Shipping Cartel Scandal as Two Freight Forwarding Executives Arrested in Miami

July 5, 2018 10:02 am Last Updated: July 5, 2018 11:41 am

Two shipping executives have been arrested in Florida on charges of conspiring to fix prices on international freight-forwarding services.

The criminal complaint names the two defendants as Roberto Dip and Jason Handal. Dip is the owner and CEO of Dip Shipping and Handal is a manager at the company that operates in ports throughout the United States, according to the U.S. Department of Justice.

According to the criminal complaint, the men participated in a conspiracy among freight forwarding companies for at least one year, starting in March 2014. The companies arrange and manage the shipment of goods.

“As these arrests show, the Division and its law enforcement partners are committed to prosecuting senior executives who conspire to cheat American customers in vital international industries,” said Assistant Attorney General Makan Delrahim of the Justice Department’s Antitrust Division in a statement.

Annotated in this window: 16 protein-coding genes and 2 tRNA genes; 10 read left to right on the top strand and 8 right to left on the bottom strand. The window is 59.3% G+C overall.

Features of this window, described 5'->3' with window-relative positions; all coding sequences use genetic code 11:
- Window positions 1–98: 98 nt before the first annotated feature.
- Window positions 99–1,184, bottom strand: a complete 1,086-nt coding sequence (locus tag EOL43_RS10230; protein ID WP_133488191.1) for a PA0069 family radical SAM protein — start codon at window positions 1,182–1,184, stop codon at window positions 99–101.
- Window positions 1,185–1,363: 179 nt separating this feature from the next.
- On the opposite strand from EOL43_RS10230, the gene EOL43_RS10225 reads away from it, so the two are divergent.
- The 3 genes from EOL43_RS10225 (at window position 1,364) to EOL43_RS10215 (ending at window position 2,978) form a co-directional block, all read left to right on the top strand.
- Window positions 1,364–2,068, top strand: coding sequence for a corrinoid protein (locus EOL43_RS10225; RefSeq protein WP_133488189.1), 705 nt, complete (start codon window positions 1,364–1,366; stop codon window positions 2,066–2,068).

The conspirators met in several locations in the United States and Honduras, investigators said, to discuss and agree to raising prices charged to customers in the United States, implemented through special commissions in port cities.

The group also spoke through email and other documents.

Dip and Handal were aware their conduct was illegal, according to the documents.

“There are antitrust laws that penalize businesses that collude to fix prices of a product or service,” Dip said in one email. “We must explain this to (others) … so nothing appears in writing.”

The division is still investigating price fixing in the international freight forwarding industry.

According to the New Orleans Advocate, besides owning the shipping company, Dip is the president of a professional soccer team in Honduras, club Deportivo y Social Vida. The club is in the country’s first division professional soccer league. Dip is also a city councilman in La Cieba.

Dip and Handal each face up to 10 years in prison and fines of up to $1 million if convicted.





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